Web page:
Good news, anyone reading this, the apocalypse is not upon us. Like so many times before, we bravely looked into the face of a date with some inconsequential bullshit "facts" tied to it and, somehow, did not succumb to a global wave of natural disasters and plagues. You should be nothing short of thrilled with those results. That is, of course, unless you're one of these idiots.
#5. The People Who Were Conned Into End Of The World Sex
The always reliable New York Post ran a piece recently about people who planned to spend the eve of our latest fake apocalypse trolling for people emotionally damaged enough to let their unfounded paranoia about the end of days manifest in a string of ill-advised sexual encounters. Or, as this sleaze puts it ...
"I will be looking for an end-of-the-world hook-up," Dennis Cintron, 29, a Lower East Side bartender, told The Post. "If you're going to go out, go out with a bang."
Nice pun, Dennis. Here's hoping all of that preying on the mental illness of others paid off handsomely last night.
#4. The Guy Building an Ark For Noah's Flood
Pieter van der Meer of the Netherlands spent 11,000 Euros (around $14,000 U.S.) building an ark for himself and his family in preparation for December 21st. You'd think after spending that kind of cash, Pieter's creation would be a bit more worthy of the word ark, but that's because you don't realize that fourteen grand in rational people money only buys approximately this much boat. So instead of a seaworthy vessel, he's got what looks like a floatation device for a huge lifeguard.
We could live in that thing for minutes!
There will be some point on December 21st when Pieter will be locked in his ark with his family, hearing the neighborhood kids laughing and playing outside, and Pieter will pray for the world's destruction just so he won't feel like such an asshole.
#3. Nancy Lieder
Back in 1995, a woman named Nancy Lieder introduced the batshit craziness of her "Planet X Theory" to the world. In short, it says that a huge planet is going to sneak up on us (as massive planets are wont to do) and smash the shit out of all life on earth. It's been almost 20 years since that prediction and, you might have noticed, none of that has happened. But when people started getting all fidgety about 12/21/12, Lieder pounced and decided that was the day her proposed apocalypse was going to happen.
And hey, before you go thinking this is all just a ploy to capitalize on the popularity of the Mayan calendar hysteria, you should know that Nancy gets all of her information direct from a race of telepathic aliens and has never even heard of the Mayans. So stop being so cynical, you guys. The telepathic aliens got one wrong for once. It happens. Kind of like it did when she predicted the world would end in 2003, also.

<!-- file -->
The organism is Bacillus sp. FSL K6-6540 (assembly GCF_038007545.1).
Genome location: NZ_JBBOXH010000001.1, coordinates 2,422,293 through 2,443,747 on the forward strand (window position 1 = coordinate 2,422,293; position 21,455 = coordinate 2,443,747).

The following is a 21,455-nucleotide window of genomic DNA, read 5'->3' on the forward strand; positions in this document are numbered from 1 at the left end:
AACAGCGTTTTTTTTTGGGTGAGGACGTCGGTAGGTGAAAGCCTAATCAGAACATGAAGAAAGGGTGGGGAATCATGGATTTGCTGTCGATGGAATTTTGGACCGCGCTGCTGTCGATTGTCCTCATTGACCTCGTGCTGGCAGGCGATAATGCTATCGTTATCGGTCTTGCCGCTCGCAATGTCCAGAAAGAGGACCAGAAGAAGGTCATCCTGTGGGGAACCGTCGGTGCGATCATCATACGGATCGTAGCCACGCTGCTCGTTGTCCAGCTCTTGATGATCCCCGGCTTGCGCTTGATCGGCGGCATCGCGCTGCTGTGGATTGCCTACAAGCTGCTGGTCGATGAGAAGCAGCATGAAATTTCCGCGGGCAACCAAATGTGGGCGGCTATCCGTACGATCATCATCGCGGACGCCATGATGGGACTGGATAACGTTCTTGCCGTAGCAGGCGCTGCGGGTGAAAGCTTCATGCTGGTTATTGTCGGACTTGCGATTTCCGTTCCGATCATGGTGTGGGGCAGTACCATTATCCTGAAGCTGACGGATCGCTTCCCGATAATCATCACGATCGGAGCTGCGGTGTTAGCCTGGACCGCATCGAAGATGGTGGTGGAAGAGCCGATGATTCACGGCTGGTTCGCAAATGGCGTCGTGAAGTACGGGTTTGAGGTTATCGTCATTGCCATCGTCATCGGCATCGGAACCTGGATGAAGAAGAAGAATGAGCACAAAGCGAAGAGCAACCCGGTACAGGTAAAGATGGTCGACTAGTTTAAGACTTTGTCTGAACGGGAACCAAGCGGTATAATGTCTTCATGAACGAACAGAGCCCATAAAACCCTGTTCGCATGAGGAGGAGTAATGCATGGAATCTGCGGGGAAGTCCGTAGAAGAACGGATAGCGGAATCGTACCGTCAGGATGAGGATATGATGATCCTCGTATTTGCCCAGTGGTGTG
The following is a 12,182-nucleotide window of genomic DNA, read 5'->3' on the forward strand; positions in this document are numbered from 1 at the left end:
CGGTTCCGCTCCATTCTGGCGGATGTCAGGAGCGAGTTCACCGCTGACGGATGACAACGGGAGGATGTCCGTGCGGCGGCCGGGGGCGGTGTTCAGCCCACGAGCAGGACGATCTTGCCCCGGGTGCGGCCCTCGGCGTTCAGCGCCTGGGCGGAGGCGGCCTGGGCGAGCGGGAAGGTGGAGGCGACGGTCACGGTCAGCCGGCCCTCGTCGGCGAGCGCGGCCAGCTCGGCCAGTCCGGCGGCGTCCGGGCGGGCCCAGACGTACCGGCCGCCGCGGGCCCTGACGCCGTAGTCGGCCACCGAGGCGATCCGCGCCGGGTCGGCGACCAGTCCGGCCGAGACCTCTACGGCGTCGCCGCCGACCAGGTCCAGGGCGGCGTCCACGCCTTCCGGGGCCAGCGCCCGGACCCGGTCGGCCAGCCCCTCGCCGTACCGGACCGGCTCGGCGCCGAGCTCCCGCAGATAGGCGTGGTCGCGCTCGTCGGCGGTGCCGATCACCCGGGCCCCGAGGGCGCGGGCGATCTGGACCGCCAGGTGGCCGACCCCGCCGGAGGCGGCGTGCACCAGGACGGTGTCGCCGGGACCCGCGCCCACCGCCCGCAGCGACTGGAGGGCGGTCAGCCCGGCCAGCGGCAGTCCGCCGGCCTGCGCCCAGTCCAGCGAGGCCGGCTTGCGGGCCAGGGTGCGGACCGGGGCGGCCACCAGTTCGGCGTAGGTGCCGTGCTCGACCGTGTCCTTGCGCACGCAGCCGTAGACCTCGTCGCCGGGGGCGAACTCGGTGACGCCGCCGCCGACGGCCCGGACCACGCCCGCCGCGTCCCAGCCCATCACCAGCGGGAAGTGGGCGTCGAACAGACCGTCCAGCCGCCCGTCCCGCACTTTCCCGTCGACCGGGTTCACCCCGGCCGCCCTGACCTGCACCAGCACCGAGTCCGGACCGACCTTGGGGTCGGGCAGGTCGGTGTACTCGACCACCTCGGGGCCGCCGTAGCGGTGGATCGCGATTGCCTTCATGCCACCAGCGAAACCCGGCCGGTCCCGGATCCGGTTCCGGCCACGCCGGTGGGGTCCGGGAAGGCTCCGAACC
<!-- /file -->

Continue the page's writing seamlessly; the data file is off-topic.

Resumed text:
#2. The People Who Bought Apocalypse Insurance
You may remember the story about the bunch of committed atheists who made a killing charging people to look after their pets in the event of the Rapture a few months ago. Well, we know now that those people weren't raptured, which means they're now available to do absurd things like buy apocalypse insurance.
And they did, which would be infinitely more sad if the insurance was exorbitantly priced (although literally anything above "free" fits that bill in this instance). The insurance was only a few dollars though, because going insane shouldn't always have to break the bank. Speaking of questionable sanity, if you think people who bought apocalypse insurance are strange. You should meet ...
#1. The People Who Refused to Sell Apocalypse Insurance
Has there ever been a more foolproof business plan? There is literally no way for the customer to collect on an apocalypse policy. Either the world doesn't end or it does and you're not around to collect the money anyway. Yet some companies in Russia refused to be party to such a fleecing of the insurance buying public, citing concerns that the world isn't fucking ending today.
Are we surprised that square dealings of this sort still happen in a place as notoriously corrupt as Russia? No, we're surprised that they still happen anywhere.